We’re having a remarkable experience here, today. But we’re all preaching to the choir. How do we build a broader constituency to react to make sure devastation via EMP doesn’t happen? Or better yet, to create such a sound infrastructure that an opponent dare not risk such an attack as a first strike, knowing the impact will be minimal and the response overwhelming. Thank you for the honor of being here.”
Implications for High Frontier Plans.
I, of course, applaud Dr. Fortschen’s efforts, and those of others in North Carolina, to press the powers that be, especially from the local and state level up, to harden their critical infrastructure—particularly the electric power grid—against EMP effects. Hopefully, many local and state authorities will follow the lead of Maine State Representative Andrea Boland who gained the full support of the Maine legislature in seeking to harden their electric power grid.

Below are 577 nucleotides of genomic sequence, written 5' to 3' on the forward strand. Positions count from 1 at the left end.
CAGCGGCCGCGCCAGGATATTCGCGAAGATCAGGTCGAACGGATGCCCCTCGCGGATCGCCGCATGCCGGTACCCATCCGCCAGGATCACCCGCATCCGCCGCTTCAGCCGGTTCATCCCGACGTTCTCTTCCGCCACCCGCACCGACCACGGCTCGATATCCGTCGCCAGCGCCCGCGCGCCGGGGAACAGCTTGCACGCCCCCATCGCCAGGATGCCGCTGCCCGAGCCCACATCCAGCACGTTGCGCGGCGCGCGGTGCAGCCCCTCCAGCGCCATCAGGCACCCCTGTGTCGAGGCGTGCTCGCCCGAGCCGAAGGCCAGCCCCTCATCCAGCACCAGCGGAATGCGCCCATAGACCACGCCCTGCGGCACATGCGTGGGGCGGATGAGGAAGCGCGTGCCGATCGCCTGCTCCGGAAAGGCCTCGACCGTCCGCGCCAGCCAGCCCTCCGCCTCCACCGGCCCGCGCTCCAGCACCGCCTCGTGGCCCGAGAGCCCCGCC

In particular, as I reported last week, we hope that Florida representatives will follow this lead—and go a step further in pressing for deployment of Aegis Ashore missile defense sites to defend against ballistic missiles that might be launched from vessels in the Gulf of Mexico—today, we are totally defenseless against this threat. In my meetings in the Florida panhandle a couple of weeks ago, I emphasized that we are deploying the same Aegis Ashore systems in Romania (by 2015) and Poland (by 2018)–so no additional research and development money is required—except perhaps to prepare specific site locations in Florida—such as at Tyndall AFB in Panama City and at Homestead AFB near the southern tip of the Florida peninsula. More to come.